by:  D. Craig Peterson   Six words. For many vulnerable children, they give context to a complicated history.  For many parents who’ve opened their hearts, they cut to the bone. The words unfortunately rear their ugly head, especially during the …

That Familiar Holiday Rant: “You’ll never be my real family!” Read more »

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by:  Gari Lister One of my youngest daughter’s biggest challenges is self esteem – and sadly her lack of self esteem is combined with an inability to imagine and dream. Not dream at night, but dream of an exciting future. …

Inspiration: Taking Flight Read more »

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by:  Gari Lister Parenting an adult child with reactive attachment disorder — especially a young adult — can be challenging, to say the least.  My oldest is 23, and we have been through a LOT with her since she became …

Does it Work for Me? Read more »

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By: Julie Beem

There’s a lot of talk about resilience being the antidote to trauma. Lots of workshops, books, and training programs talk about building resilience in kids as a way to counteract the impact of trauma in their lives. On the surface all this seems to make sense, but it’s always puzzled me. What did people mean by resilience, and why does it appear that my child has none, even after years of parenting her?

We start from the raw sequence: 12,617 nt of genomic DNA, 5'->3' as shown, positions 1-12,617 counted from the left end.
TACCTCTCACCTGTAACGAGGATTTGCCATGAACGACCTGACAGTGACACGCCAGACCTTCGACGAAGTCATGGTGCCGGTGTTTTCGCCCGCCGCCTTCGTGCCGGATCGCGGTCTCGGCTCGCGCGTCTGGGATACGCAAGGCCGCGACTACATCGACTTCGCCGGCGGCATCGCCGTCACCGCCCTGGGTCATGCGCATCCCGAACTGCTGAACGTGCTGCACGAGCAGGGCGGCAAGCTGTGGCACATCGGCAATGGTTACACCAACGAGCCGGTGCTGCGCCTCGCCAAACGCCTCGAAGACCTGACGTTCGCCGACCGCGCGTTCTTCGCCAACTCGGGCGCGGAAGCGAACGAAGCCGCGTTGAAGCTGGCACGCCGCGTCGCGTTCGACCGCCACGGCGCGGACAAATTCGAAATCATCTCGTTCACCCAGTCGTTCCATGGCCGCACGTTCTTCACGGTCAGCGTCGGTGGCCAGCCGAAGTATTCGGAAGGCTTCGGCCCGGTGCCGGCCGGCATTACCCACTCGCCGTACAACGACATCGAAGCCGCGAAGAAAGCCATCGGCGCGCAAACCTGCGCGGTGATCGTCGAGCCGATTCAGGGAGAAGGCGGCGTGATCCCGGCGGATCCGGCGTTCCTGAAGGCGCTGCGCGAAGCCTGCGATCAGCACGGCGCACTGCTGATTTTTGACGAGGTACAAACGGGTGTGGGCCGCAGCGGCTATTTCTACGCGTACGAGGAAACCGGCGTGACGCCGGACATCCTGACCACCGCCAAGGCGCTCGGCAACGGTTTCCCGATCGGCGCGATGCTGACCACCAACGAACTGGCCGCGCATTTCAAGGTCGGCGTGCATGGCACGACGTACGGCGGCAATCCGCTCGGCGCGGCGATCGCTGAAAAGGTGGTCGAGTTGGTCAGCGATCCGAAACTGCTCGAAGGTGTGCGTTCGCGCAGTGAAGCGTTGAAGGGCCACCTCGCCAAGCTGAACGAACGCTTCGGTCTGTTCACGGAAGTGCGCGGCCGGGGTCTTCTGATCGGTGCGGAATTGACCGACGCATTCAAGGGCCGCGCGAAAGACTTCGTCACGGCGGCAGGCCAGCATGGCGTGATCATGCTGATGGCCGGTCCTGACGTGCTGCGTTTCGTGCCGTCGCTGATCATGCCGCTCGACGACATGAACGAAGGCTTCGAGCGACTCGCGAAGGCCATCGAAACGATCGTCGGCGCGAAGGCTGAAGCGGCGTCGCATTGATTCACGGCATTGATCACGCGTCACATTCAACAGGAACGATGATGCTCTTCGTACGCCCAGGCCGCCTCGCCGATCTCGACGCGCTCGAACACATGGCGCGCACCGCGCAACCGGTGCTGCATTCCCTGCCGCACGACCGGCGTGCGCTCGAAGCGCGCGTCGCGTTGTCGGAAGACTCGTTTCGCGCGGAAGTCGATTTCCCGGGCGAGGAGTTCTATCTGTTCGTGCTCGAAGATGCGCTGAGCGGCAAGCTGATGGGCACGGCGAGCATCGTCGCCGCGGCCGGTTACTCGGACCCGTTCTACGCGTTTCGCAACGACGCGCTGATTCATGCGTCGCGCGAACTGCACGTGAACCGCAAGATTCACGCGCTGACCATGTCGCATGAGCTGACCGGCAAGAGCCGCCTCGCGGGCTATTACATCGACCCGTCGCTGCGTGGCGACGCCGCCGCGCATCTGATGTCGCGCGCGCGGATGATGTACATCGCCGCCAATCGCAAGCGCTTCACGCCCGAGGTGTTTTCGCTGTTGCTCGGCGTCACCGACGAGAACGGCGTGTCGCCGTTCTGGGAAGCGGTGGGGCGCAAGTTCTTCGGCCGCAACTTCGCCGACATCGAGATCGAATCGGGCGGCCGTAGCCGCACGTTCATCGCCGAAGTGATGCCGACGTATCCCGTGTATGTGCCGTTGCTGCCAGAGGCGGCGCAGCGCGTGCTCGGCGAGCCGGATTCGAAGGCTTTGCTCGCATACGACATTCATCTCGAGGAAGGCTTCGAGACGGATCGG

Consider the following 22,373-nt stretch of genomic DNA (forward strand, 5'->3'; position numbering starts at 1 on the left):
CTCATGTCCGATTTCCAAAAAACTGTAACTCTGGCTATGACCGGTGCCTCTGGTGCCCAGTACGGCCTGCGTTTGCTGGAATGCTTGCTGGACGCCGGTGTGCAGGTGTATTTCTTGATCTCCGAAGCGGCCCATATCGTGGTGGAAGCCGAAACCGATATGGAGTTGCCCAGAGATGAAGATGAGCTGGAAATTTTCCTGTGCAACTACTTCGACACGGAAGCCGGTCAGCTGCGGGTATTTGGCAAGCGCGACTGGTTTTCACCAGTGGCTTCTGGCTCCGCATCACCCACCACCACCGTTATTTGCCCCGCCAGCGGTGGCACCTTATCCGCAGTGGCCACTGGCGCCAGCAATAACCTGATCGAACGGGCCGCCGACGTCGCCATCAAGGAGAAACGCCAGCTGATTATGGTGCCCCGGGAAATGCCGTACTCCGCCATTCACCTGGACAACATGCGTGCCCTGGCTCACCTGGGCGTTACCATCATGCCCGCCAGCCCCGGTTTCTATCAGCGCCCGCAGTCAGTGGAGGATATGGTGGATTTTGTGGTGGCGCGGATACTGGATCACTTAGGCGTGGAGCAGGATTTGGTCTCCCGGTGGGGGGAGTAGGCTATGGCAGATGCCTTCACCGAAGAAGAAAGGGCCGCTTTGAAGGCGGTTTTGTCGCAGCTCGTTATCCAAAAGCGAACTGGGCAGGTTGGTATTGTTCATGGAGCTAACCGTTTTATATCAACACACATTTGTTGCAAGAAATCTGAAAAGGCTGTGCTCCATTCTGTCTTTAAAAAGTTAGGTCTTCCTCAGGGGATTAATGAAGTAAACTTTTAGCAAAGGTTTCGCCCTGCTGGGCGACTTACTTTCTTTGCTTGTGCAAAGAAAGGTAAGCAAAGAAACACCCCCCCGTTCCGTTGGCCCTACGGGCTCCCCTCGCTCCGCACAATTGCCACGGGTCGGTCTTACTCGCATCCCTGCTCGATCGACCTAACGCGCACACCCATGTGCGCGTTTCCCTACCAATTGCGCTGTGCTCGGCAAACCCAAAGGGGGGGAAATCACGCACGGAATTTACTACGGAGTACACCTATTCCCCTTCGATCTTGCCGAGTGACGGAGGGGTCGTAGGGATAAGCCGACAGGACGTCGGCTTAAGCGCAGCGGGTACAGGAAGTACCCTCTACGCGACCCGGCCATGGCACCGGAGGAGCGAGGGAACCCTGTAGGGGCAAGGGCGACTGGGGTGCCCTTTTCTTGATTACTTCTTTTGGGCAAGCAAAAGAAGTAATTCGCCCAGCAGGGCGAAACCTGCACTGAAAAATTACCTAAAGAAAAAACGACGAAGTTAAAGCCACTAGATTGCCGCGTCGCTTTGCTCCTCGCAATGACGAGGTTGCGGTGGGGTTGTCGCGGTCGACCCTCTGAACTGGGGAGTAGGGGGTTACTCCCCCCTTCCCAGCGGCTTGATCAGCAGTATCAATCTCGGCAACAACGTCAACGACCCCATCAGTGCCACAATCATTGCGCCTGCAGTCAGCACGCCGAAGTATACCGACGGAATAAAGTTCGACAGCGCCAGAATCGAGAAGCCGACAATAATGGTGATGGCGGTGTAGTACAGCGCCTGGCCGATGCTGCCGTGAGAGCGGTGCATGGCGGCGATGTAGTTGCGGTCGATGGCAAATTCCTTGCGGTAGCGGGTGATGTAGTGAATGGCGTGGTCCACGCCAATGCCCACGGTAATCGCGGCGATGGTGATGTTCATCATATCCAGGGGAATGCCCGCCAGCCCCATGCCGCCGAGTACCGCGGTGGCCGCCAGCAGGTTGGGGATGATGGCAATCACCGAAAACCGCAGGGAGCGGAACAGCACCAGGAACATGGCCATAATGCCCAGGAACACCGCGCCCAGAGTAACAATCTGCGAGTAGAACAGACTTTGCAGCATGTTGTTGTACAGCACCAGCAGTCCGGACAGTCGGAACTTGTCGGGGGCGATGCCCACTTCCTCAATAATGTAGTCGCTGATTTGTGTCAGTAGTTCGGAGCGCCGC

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By: Gari Lister

Four years ago today — May 17, 2009 – my 17 year old daughter broke my heart and changed my life forever. She packed a bag, told her little sister not to tell us, and ran away from home with a boy she’d met a handful of times – a boy who murdered two people within a few months (literally). I didn’t realize what a pivotal moment it was right away; I thought it was just another episode in a series of Katya crises.

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By: Jane Samuel

Last week I took our middle daughter out of town for four days to attend her close friend’s confirmation – in another country. Despite all her healing I still worried this trip would be too hard on our youngest – now ten-years-old and adopted at one. Luckily for her – and I – she was naïve as to how far away I would be (a long plane flight) and only knew I would be back in “four sleeps.”

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By: Julie Beem

It’s nearly Mother’s Day. And thanks to retailers, schools, churches, we hear the message of “celebrating your mom” broadcasted from the rooftops. In a normal world, this would be a great thing. Motherhood is truly one of the highest callings. But what about children for whom their first relationship with a mother didn’t go well, didn’t last, produced trauma?

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By: Gari Lister

My post last week was scary and sad for some of you, but please do not confuse heartbreak with a lack of hope. I have a huge amount of hope for our kids, and for the progress that we are making in helping them. For every child like my Katya, there are many, many more children who can and who do heal. My youngest, in fact, is a poster child for healing – at 10, she is perhaps a little odd, and she is certainly a little quiet. But she has an amazing sense of humor, she loves to ice skate and take ballet and she can talk my ear off when she wants to – a far cry from the little girl who screamed for hours every night when we brought her home and from the 5 year old who didn’t and wouldn’t talk. Now, yes, we haven’t lived through her teenage years, so perhaps there are crises yet to come.

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